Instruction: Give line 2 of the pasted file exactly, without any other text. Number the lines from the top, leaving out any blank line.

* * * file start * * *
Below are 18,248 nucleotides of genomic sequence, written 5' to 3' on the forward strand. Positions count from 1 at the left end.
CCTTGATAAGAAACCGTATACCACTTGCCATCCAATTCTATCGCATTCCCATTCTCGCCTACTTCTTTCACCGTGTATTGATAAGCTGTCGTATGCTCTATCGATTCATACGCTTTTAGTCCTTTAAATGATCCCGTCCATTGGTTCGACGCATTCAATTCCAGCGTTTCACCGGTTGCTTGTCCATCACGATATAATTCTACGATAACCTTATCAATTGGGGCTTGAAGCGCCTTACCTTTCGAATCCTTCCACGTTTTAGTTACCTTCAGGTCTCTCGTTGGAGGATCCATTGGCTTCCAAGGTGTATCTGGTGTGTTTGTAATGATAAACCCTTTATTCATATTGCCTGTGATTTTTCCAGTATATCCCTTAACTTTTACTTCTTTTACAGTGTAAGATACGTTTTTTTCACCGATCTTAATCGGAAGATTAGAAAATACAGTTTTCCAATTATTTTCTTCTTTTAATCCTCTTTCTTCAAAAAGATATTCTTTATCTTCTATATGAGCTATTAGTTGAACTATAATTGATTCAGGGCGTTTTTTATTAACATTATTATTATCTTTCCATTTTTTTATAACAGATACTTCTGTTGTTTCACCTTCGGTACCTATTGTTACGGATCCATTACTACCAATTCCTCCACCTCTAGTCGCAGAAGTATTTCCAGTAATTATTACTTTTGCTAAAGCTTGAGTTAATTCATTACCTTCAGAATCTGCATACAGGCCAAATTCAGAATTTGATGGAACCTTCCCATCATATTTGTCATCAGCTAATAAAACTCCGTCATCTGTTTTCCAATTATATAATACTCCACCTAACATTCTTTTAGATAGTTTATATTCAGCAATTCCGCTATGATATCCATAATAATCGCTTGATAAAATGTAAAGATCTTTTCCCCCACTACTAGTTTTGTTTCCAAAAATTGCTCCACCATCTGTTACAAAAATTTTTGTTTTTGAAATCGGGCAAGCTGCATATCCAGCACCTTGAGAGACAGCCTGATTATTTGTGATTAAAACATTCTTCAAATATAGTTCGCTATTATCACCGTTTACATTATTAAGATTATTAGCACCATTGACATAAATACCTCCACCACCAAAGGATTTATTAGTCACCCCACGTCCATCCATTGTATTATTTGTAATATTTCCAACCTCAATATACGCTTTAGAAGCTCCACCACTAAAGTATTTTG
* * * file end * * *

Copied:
CCTTGATAAGAAACCGTATACCACTTGCCATCCAATTCTATCGCATTCCCATTCTCGCCTACTTCTTTCACCGTGTATTGATAAGCTGTCGTATGCTCTATCGATTCATACGCTTTTAGTCCTTTAAATGATCCCGTCCATTGGTTCGACGCATTCAATTCCAGCGTTTCACCGGTTGCTTGTCCATCACGATATAATTCTACGATAACCTTATCAATTGGGGCTTGAAGCGCCTTACCTTTCGAATCCTTCCACGTTTTAGTTACCTTCAGGTCTCTCGTTGGAGGATCCATTGGCTTCCAAGGTGTATCTGGTGTGTTTGTAATGATAAACCCTTTATTCATATTGCCTGTGATTTTTCCAGTATATCCCTTAACTTTTACTTCTTTTACAGTGTAAGATACGTTTTTTTCACCGATCTTAATCGGAAGATTAGAAAATACAGTTTTCCAATTATTTTCTTCTTTTAATCCTCTTTCTTCAAAAAGATATTCTTTATCTTCTATATGAGCTATTAGTTGAACTATAATTGATTCAGGGCGTTTTTTATTAACATTATTATTATCTTTCCATTTTTTTATAACAGATACTTCTGTTGTTTCACCTTCGGTACCTATTGTTACGGATCCATTACTACCAATTCCTCCACCTCTAGTCGCAGAAGTATTTCCAGTAATTATTACTTTTGCTAAAGCTTGAGTTAATTCATTACCTTCAGAATCTGCATACAGGCCAAATTCAGAATTTGATGGAACCTTCCCATCATATTTGTCATCAGCTAATAAAACTCCGTCATCTGTTTTCCAATTATATAATACTCCACCTAACATTCTTTTAGATAGTTTATATTCAGCAATTCCGCTATGATATCCATAATAATCGCTTGATAAAATGTAAAGATCTTTTCCCCCACTACTAGTTTTGTTTCCAAAAATTGCTCCACCATCTGTTACAAAAATTTTTGTTTTTGAAATCGGGCAAGCTGCATATCCAGCACCTTGAGAGACAGCCTGATTATTTGTGATTAAAACATTCTTCAAATATAGTTCGCTATTATCACCGTTTACATTATTAAGATTATTAGCACCATTGACATAAATACCTCCACCACCAAAGGATTTATTAGTCACCCCACGTCCATCCATTGTATTATTTGTAATATTTCCAACCTCAATATACGCTTTAGAAGCTCCACCACTAAAGTATTTTG